Can US partisan politics make America great again?

By Wang Wenwen Source:Global Times Published: 2019/4/29 21:23:40

The US presidential election is still 18 months away, but the battle has already begun. Undoubtedly, China will be an element in the race, but that's nothing new for the Chinese people. What's more alluring are the scandals and melodramatic plots that will be exposed by this political rivalry. 

The US media have begun to talk frantically about which Democratic candidate will take on Trump, and what re-election tactic the sitting president will use to remain in the oval office.

For instance, Senator Cory Booker will run on the idea that the US needs to restore justice and fairness which the Trump administration has dismissed. Senator Amy Klobuchar's campaign said she will focus on Trump's empty promises, especially on healthcare. 

But these will not shake Trump's self-confidence. Not surprisingly, he criticized his Democratic challengers and said he looks forward to running against them.

This is what US presidential politics is all about. When the Democrats and Republicans wrestle in a tit-for-tat race under the banner of democracy, the elections that will determine a country's future development and the public's interests are turned into a political game.

Experts lament the current state of the US political party system that used to work well. Partisanship and bureaucratic fragmentation are major challenges to today's US domestic and foreign policy.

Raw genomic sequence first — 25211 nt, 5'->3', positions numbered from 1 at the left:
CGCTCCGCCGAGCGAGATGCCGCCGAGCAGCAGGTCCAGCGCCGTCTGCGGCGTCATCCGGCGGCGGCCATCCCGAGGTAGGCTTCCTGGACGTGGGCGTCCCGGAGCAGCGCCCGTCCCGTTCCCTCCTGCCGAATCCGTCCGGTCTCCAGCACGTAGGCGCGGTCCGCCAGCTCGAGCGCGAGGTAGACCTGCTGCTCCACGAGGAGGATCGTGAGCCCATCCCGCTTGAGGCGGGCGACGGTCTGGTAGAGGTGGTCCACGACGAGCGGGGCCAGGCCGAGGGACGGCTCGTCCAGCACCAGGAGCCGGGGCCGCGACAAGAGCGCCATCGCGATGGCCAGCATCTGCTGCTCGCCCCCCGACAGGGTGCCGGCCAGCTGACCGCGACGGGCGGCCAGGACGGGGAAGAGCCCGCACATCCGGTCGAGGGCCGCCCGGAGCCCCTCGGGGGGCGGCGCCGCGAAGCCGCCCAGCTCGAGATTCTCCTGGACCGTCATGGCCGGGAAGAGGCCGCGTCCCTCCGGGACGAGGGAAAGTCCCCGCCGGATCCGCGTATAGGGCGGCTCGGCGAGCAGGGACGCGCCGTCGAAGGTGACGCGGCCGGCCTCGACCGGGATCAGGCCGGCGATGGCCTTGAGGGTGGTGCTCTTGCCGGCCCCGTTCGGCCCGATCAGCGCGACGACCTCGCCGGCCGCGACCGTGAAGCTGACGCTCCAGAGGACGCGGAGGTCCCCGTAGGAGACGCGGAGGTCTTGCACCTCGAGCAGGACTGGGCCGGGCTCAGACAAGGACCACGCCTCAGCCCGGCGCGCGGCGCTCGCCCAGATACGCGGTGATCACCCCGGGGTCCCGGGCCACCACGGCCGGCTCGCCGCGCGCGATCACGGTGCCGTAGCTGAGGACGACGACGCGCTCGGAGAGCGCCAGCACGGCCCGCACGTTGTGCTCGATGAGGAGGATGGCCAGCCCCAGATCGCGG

While Washington still perceives foreign policy in an us-against-them fashion, much of the rest of the world does not. On the other side of the Pacific, Beijing is working, in a dedicated manner, on solving its own problems and at the same time providing global public good. 

The government has reduced administrative expenses to increase the welfare of the public and continued its poverty alleviation endeavor. While the new normal of slowing growth has put pressure on the country, China has sought to open new markets for its consumer goods and excess industrial capacity. 

The Belt and Road Initiative proposed in 2013 has served as a way for China to develop new investment opportunities, explore export markets and boost domestic consumption. Even amid pushback from US anti-globalization and anti-multilateralism force, the initiative has become a platform for international cooperation allowing each participant to have its due share of the global market. 

The US elections show that what Americans care most about is how to make their country greater. By labeling China as a strategic competitor, the US has resorted to a containment approach in face of a rising China. 

However, the strength of a country does not lie in its ability to suppress others but in its own competitiveness. This is also the decisive factor of one system's effectiveness over another. 

Perhaps from now on, until the Americans choose their next president, the country will be grappling with election campaigns, with no major achievements in domestic policies or diplomacy in sight. No one can predict the future policy orientation of Washington. 

The best option is not to predict, but just watch the drama.

Posted in: OBSERVER

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